3 Ways to Prevent Your Female Heroine From Being Cliche
Rey from “Star Wars: The Force Awakens” (Image courtesy Wikipedia.com)
These days there seems to be a trend in fiction and in film to write strong female characters, characters that are strong on their own without the need for a romantic interest. We can find examples of these most recently in Mad Max: Fury Road and Star Wars: The Force Awakens.
However, as the trend continues (as has happened with the superhero genre, the vampire romance and the dystopian future story) it can become cliche and boring, something that is rehashed over and over again until we no longer see the poignance of it all.
Female heroines, strong female heroines, are extremely important and interesting right now. I found them to be so interesting in the aforementioned films that I realized that my first novel in the Five Rims series, The Terminarch Plot, has a strong female character already embedded, and this was before either of those films debuted. Dervish is a female guard of the Queen’s inner cadre of guards who is tasked with protecting the last human in existence, a human who is not really that lovable and is actually kind of a jerk. She tolerates his “man-ness” and there is not any hint of romantic involvement at all. They become equals, but actually he has to rise to her level and try to emulate her nobility rather than her trying to be more equal to him.
That being said, I have spent some time thinking about how I could include strong female characters in my novels without them becoming tired or cliche. Here are the three thoughts I had about the subject:
Equality Must Be a Normality – There are many texts out there that include strong female characters. Dune is one of them. However, in Dune the female characters are strong in that they are trying to be like the men in their lives or control the men in their lives. In order to make strong female heroines a writer must realize that we are past the whole idea of “the liberated woman” and that we must write these characters keeping in mind that women no longer have anything to prove. It should be normal that the female heroine does what she does, not that she is trying to be like a man, but she doesn’t need the man to help her with the tasks of being a hero.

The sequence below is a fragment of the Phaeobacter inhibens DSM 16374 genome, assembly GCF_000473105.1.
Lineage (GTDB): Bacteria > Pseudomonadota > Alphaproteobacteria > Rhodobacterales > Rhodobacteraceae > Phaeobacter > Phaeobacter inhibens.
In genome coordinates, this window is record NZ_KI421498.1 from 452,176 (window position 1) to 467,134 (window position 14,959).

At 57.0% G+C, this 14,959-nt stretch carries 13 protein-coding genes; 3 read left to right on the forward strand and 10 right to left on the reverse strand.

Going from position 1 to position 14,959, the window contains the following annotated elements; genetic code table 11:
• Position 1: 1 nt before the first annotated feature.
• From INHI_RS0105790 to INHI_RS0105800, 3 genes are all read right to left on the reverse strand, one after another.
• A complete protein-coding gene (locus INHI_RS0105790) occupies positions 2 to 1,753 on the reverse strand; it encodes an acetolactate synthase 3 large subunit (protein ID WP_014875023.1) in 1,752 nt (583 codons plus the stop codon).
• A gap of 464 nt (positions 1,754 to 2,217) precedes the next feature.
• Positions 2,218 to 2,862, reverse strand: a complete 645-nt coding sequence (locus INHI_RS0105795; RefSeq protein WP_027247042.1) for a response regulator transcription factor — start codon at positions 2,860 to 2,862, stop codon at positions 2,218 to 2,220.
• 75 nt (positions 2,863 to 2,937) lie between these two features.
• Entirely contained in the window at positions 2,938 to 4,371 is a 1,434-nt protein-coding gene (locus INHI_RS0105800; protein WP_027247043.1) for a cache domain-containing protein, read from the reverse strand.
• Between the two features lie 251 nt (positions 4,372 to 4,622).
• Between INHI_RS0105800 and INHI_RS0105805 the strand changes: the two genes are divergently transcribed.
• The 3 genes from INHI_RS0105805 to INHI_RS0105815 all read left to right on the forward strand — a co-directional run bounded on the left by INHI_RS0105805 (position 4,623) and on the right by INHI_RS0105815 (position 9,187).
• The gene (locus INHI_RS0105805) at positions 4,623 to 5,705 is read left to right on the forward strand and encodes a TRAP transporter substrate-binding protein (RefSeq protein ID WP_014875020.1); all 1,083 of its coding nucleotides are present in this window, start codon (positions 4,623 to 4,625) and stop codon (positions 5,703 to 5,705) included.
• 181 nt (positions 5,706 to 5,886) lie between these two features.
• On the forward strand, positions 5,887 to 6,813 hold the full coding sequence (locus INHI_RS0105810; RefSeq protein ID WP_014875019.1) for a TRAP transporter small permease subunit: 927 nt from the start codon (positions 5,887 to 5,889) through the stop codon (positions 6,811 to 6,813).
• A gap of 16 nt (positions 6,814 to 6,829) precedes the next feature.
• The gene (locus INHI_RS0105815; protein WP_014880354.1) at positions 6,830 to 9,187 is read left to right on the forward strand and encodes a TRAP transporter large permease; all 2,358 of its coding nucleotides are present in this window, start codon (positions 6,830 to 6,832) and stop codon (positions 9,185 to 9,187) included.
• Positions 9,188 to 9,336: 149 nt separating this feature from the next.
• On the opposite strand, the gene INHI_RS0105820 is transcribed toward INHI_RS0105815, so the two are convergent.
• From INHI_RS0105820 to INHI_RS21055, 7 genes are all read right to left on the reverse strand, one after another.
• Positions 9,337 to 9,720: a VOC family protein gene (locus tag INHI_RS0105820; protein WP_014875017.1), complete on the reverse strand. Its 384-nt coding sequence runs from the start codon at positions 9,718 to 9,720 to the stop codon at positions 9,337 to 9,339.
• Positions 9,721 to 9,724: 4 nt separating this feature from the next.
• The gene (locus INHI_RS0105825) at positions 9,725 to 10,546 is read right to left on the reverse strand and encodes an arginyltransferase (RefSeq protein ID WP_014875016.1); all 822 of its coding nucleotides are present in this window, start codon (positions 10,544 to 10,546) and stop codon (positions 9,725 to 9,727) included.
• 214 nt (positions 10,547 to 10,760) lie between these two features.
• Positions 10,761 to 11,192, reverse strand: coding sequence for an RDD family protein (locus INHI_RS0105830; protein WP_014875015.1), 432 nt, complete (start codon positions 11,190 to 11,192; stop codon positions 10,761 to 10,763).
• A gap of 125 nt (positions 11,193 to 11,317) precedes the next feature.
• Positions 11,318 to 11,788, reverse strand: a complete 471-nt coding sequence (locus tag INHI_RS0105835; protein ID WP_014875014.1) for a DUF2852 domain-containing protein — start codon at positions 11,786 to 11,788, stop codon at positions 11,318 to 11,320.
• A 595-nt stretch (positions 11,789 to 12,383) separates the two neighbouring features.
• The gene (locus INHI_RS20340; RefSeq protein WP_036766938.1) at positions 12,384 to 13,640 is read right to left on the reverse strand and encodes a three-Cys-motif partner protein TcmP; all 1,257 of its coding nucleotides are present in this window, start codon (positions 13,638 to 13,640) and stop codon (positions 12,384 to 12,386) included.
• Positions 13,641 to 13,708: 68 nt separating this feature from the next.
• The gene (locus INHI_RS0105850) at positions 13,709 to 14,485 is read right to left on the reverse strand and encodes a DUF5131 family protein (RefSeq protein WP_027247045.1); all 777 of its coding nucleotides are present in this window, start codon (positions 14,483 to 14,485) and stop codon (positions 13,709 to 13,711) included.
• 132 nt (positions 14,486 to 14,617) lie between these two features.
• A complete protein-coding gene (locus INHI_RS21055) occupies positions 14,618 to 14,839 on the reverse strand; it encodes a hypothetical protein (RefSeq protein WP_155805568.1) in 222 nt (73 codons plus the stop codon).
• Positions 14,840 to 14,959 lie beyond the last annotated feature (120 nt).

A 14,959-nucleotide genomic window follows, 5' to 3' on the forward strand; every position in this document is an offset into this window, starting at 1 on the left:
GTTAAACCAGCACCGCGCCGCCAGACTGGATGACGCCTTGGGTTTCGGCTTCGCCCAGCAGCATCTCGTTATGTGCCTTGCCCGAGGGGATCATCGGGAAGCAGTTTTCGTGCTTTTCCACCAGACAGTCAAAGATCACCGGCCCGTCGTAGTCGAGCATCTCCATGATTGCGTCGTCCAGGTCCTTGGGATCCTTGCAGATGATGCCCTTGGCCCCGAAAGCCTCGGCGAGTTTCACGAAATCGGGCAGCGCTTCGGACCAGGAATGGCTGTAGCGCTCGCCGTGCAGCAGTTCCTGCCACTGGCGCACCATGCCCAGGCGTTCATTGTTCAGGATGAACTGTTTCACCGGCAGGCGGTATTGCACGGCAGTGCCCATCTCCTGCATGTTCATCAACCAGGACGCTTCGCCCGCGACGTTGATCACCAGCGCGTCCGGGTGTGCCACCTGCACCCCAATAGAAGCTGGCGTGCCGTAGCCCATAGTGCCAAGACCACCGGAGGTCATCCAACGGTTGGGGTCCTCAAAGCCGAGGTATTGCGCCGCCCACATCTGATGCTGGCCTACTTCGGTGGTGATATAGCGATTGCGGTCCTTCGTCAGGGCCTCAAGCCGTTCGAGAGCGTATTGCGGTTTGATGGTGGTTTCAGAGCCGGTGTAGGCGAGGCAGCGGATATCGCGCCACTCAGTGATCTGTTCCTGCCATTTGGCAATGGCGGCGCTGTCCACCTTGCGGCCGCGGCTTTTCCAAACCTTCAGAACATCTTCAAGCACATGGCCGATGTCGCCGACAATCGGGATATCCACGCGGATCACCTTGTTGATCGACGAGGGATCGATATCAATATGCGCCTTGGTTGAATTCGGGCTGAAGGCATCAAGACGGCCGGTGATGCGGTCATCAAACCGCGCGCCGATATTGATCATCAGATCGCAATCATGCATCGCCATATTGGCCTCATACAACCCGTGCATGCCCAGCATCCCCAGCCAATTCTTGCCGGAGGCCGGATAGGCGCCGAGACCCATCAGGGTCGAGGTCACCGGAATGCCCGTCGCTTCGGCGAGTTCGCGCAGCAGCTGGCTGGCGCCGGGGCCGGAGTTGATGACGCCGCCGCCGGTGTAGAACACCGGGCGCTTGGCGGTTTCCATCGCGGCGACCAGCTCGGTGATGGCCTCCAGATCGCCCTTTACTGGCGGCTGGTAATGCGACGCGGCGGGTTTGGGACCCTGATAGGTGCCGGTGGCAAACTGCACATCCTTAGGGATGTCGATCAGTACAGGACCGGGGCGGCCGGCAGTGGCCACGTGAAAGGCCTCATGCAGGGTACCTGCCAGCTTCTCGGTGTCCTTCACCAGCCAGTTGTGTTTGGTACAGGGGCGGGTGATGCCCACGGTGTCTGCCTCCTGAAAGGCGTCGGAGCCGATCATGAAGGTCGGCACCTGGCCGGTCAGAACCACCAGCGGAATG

Don’t Rush To Find Romance – I always used to struggle with making my characters fall in love. I don’t do that anymore. There are so many other great conflicts to throw at characters that are much more three-dimensional than “the love interest”. If we give our female characters time to breathe, to become who they are on their own, they will not have to identify themselves as “so-and-so’s girlfriend”. They will be Furiosa, a woman who just has a deeper goal of freedom and escape from slavery. They will be Rey, a woman who is trying to find her own destiny her own way.
Keep Them Feminine – Femininity is beautiful in its own unique way and also amazingly powerful. To strip a woman of her femininity to make her more masculine so that she can deal with more difficult conflict is really a shame to the strength of what true femininity can be. Our patriarchal society has created a definition of “feminine”, but we need to break that and show what real femininity looks like, to emphasize its strengths and show the beauty of it alone, which is not something that crouches in the shadow of masculinity.
If we keep these tips in mind we will create believable and interesting female heroines who will keep our readers turning pages, no matter their sex. We read books all the way through that have interesting characters, characters who are believable and quirky who are not cookie cutter copies of tired old modes of thought.
Write great women into being. You will be a better writer for it, and your readership will appreciate the unique characters you create.